Wow - here's a gem I hadn't thought of in awhile What Does It Take from Honeymoon Suite. This was the song that played during the end credits of One Crazy Summer. I went through quite a bit to get the cassette copy for mix tapes when I was in high school. And since I didn't grow up with cable at home, I never did see the video (you would think that CBC Channel 9's video show would have shown it - Honeymoon Suite is a Canadian group). So, here it is - bad hair and all, plus a crystal clear acrylic baby grand piano - LOVE IT!


Thursday, September 21, 2006

Geeky Pilgrimmage

Ok, so a while back I mentioned my jumping on the Jonathan Coulton bandwagon (, mainly as a side outlet from my obsession with John Hodgman (Hodgmania, to borrow a phrase). Never mind that I have yet to read any of "The Areas of My Expertise" and have not technically given any monetary support of Mr. Coulton's Thing-a-Week (sorry, I'll get on that eventually), I have, however, read quite a few of Hodgman's magazine articles on the net and think he's just nifty. Anyone who has Sarah Vowell (whom I have not read either, but mean to) describe their artistic adventures as "Mondo Pithy Entertainments," has to have some sort of merit. Well, that and it makes me giggle while not feeling like my brain is turning to mush (not that there's anything wrong with that every now and then). Being solidly in the midwest and not inclined to roam eastward, it is unlikely that I will ever be a part of the Hodgman literary salon. I feel like an outsider cyber-spying on a great dinner party, with the foggy restaurant glass replaced by several hundred miles and the internet.

So, upon hearing that Hodgman and Coulton would be touring to support the paperback edition of AoME, I have been planning what I can only call a geeky pilgrimmage to finally buy the book, take a few photos and hopefully, get a signature. I am thinking of printing off an actual e-mail exchange I had with Mr. Hodgman where I was called, "an admirable researcher." We'll have to see. I have a few weeks to think about it. I suppose I could also take a photo of the Hobo sunray somewhere on campus and bring a print of that for signing.

After practicing fandom at a few Star Wars conventions, I think I am ready. And, due to an odd quirk of scheduling, I am taking a Thursday off from work and going to Ann Arbor solo. Now, before you fling any mud at my wonderful husband for not taking the day off to make this trek with me, may I remind you all that I am an adult, with a cel phone. The trip will only require one hour of driving each way (if that, really) and I will be surrounded by numerous coffee shops. Believe me, I feel very fortunate to have such a great and indulgent partner who is willing to tolerate my odd, goofy literarly "crushes," He has Darth Vader and Gojira (that's Godzilla, to you Gaikokujin), I have BNL, some figure skaters, the Algonquin Table authors, and Hodgmania. Not that there isn't some overlap, there more certainly is!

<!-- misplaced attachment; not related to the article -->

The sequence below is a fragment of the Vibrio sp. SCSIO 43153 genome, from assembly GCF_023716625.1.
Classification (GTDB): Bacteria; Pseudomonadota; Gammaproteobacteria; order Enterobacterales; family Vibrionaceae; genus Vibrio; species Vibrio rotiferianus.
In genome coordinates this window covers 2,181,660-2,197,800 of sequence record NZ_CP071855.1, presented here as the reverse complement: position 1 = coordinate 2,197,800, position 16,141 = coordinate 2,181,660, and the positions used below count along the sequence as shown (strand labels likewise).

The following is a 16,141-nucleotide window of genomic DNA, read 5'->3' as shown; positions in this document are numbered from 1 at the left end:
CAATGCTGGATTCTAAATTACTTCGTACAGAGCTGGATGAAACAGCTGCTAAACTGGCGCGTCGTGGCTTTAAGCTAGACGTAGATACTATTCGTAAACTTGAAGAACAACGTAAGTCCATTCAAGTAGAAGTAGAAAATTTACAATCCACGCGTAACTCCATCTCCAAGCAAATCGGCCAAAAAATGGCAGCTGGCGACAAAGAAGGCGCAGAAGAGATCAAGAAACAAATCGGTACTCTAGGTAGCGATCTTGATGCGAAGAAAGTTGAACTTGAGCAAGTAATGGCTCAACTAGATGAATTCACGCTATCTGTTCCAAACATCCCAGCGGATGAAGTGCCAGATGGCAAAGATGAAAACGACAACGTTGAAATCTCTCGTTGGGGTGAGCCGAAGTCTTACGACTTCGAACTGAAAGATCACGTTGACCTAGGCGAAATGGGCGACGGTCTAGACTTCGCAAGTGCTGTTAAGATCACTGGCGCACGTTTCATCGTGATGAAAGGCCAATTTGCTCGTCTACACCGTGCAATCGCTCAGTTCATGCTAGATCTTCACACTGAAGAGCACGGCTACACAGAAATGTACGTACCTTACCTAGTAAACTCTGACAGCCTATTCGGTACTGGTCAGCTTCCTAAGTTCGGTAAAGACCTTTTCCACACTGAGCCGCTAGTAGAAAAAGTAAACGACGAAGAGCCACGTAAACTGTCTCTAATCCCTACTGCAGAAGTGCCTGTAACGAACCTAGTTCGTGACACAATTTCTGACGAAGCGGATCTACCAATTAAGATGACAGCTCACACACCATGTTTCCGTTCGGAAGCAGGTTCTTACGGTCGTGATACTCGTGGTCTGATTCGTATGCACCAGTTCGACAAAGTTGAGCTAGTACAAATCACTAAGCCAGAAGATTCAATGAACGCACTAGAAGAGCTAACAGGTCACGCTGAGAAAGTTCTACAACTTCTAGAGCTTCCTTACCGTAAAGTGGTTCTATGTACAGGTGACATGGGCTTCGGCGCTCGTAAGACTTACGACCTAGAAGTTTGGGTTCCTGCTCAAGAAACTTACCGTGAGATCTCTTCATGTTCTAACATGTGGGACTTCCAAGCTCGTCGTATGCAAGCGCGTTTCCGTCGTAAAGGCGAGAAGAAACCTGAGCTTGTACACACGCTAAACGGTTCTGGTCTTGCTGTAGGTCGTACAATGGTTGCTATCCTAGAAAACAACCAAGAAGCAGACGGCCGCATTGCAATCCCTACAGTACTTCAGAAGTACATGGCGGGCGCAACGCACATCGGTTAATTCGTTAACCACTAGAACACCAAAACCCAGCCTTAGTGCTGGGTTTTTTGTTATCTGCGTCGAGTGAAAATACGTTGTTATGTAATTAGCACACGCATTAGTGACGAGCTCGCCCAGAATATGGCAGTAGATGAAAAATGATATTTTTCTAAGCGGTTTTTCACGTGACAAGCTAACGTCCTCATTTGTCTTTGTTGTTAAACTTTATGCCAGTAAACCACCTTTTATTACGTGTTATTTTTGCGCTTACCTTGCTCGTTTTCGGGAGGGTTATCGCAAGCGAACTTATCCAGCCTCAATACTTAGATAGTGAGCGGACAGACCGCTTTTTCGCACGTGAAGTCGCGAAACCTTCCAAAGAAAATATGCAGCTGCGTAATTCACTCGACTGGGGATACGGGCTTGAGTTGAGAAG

Speaking of which, I am off to feed my Utada ( addiction, which was fueled by G's Final Fantasy/Kingdom Hearts connection. Later!


Saturday, September 16, 2006


So, as I said earlier, I lost of few of my blogthings when I switched templates. Lo, and behold, one of my MySpace friends from high school had two of them on his (thanks, Erik!)

Funny thing about this one - I think I scored higher last time!
You Are 27 Years Old

Under 12: You are a kid at heart. You still have an optimistic life view - and you look at the world with awe.

13-19: You are a teenager at heart. You question authority and are still trying to find your place in this world.

20-29: You are a twentysomething at heart. You feel excited about what's to come... love, work, and new experiences.

30-39: You are a thirtysomething at heart. You've had a taste of success and true love, but you want more!

40+: You are a mature adult. You've been through most of the ups and downs of life already. Now you get to sit back and relax.

I am pretty sure this one is different too, but I still like the description!
Your Hidden Talent

Your natural talent is interpersonal relations and dealing with people.
You communicate well and are able to bring disparate groups together.
Your calming presence helps everything go more smoothly.
People crave your praise and complements.

And now a few more new ones
You Are A Fun Friend

You're the one who keeps your group laughing
And you've always got an idea for something fun to do
The party's not complete without you
And you wouldn't miss it for the world

Your IQ Is 120

Your Logical Intelligence is Below Average

Your Verbal Intelligence is Genius

Your Mathematical Intelligence is Genius

Your General Knowledge is Above Average

You Scored 70% Correct

You are a solid child of the 80s
You'd never confuse Tiffany from Debbie
And while you may not know Prince's first #1 hit
You know every word to Little Red Corvette

If I could do it all over again...

...I probably wouldn't!